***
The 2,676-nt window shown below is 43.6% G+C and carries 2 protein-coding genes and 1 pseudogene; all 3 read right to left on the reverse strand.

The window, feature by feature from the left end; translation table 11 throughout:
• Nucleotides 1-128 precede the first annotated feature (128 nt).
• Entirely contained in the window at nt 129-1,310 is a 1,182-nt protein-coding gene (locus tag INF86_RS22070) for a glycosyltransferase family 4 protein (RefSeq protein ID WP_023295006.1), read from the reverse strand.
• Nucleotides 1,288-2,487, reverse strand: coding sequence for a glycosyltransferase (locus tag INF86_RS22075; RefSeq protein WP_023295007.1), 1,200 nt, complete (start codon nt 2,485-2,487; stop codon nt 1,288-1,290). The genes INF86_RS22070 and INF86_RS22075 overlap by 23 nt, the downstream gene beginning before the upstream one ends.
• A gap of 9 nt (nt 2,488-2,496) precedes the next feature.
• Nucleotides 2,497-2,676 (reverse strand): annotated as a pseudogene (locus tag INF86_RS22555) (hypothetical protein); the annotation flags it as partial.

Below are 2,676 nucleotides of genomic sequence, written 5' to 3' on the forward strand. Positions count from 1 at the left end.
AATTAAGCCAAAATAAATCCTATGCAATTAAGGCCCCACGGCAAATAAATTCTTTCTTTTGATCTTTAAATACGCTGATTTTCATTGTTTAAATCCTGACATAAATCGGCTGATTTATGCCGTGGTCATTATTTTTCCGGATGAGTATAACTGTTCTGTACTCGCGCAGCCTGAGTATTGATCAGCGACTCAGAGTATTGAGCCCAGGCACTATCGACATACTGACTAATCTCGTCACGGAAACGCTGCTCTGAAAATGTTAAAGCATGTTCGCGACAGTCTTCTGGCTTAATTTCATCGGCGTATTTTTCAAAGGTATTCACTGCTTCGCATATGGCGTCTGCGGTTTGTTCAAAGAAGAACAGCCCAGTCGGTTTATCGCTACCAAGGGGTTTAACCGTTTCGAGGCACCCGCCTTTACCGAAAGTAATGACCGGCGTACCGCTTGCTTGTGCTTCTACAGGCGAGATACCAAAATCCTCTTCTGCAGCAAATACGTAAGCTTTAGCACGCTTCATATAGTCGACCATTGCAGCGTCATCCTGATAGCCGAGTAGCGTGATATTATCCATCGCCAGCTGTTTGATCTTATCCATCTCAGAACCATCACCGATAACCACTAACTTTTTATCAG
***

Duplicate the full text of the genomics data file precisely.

The 2,676-nt window shown below is 43.6% G+C and carries 2 protein-coding genes and 1 pseudogene; all 3 read right to left on the reverse strand.

The window, feature by feature from the left end; translation table 11 throughout:
• Nucleotides 1-128 precede the first annotated feature (128 nt).
• Entirely contained in the window at nt 129-1,310 is a 1,182-nt protein-coding gene (locus tag INF86_RS22070) for a glycosyltransferase family 4 protein (RefSeq protein ID WP_023295006.1), read from the reverse strand.
• Nucleotides 1,288-2,487, reverse strand: coding sequence for a glycosyltransferase (locus tag INF86_RS22075; RefSeq protein WP_023295007.1), 1,200 nt, complete (start codon nt 2,485-2,487; stop codon nt 1,288-1,290). The genes INF86_RS22070 and INF86_RS22075 overlap by 23 nt, the downstream gene beginning before the upstream one ends.
• A gap of 9 nt (nt 2,488-2,496) precedes the next feature.
• Nucleotides 2,497-2,676 (reverse strand): annotated as a pseudogene (locus tag INF86_RS22555) (hypothetical protein); the annotation flags it as partial.

Below are 2,676 nucleotides of genomic sequence, written 5' to 3' on the forward strand. Positions count from 1 at the left end.
AATTAAGCCAAAATAAATCCTATGCAATTAAGGCCCCACGGCAAATAAATTCTTTCTTTTGATCTTTAAATACGCTGATTTTCATTGTTTAAATCCTGACATAAATCGGCTGATTTATGCCGTGGTCATTATTTTTCCGGATGAGTATAACTGTTCTGTACTCGCGCAGCCTGAGTATTGATCAGCGACTCAGAGTATTGAGCCCAGGCACTATCGACATACTGACTAATCTCGTCACGGAAACGCTGCTCTGAAAATGTTAAAGCATGTTCGCGACAGTCTTCTGGCTTAATTTCATCGGCGTATTTTTCAAAGGTATTCACTGCTTCGCATATGGCGTCTGCGGTTTGTTCAAAGAAGAACAGCCCAGTCGGTTTATCGCTACCAAGGGGTTTAACCGTTTCGAGGCACCCGCCTTTACCGAAAGTAATGACCGGCGTACCGCTTGCTTGTGCTTCTACAGGCGAGATACCAAAATCCTCTTCTGCAGCAAATACGTAAGCTTTAGCACGCTTCATATAGTCGACCATTGCAGCGTCATCCTGATAGCCGAGTAGCGTGATATTATCCATCGCCAGCTGTTTGATCTTATCCATCTCAGAACCATCACCGATAACCACTAACTTTTTATCAG